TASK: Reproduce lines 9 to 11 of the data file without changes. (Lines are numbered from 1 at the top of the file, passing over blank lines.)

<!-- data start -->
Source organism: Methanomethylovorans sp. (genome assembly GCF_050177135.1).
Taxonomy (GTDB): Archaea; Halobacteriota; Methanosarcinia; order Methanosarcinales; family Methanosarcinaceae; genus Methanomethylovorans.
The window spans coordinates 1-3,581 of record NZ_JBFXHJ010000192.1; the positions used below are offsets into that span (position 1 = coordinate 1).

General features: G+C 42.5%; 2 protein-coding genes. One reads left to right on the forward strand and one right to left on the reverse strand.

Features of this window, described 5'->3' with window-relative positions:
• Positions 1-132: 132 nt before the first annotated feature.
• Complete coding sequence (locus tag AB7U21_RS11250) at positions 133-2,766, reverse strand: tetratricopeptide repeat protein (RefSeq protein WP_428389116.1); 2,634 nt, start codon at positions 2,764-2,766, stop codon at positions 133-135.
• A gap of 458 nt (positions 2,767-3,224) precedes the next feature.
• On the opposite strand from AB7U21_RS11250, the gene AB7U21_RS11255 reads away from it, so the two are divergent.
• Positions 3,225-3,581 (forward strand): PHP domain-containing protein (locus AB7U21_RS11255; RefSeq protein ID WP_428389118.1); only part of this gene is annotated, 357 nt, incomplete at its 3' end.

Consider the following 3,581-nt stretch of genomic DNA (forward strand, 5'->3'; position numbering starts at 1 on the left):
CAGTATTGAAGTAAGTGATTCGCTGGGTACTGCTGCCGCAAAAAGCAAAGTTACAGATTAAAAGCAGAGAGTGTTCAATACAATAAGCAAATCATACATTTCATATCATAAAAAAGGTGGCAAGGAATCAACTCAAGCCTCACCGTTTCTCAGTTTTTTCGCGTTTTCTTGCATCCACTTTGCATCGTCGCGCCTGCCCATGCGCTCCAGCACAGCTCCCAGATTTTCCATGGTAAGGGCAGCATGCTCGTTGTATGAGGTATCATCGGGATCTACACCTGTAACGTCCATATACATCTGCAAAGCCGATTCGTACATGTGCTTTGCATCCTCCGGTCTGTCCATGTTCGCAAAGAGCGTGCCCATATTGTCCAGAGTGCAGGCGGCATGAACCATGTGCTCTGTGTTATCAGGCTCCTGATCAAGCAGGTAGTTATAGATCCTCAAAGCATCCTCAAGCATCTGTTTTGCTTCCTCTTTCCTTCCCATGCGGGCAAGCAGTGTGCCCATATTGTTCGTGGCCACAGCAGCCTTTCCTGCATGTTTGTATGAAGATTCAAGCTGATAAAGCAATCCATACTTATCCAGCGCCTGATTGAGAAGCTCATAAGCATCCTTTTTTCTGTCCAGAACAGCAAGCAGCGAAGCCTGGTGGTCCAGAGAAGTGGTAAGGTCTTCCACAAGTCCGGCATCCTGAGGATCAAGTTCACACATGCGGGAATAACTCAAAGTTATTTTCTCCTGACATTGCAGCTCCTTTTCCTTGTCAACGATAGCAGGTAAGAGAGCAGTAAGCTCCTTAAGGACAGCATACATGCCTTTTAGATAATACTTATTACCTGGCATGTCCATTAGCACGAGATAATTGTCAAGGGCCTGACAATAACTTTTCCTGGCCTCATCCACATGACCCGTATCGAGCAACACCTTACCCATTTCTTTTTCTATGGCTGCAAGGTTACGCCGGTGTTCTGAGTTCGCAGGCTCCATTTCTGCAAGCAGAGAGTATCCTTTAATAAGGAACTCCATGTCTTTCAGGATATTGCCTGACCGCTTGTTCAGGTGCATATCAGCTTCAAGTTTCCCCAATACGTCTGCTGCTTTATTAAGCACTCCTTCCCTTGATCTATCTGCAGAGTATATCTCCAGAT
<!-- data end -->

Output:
• On the opposite strand from AB7U21_RS11250, the gene AB7U21_RS11255 reads away from it, so the two are divergent.
• Positions 3,225-3,581 (forward strand): PHP domain-containing protein (locus AB7U21_RS11255; RefSeq protein ID WP_428389118.1); only part of this gene is annotated, 357 nt, incomplete at its 3' end.

Consider the following 3,581-nt stretch of genomic DNA (forward strand, 5'->3'; position numbering starts at 1 on the left):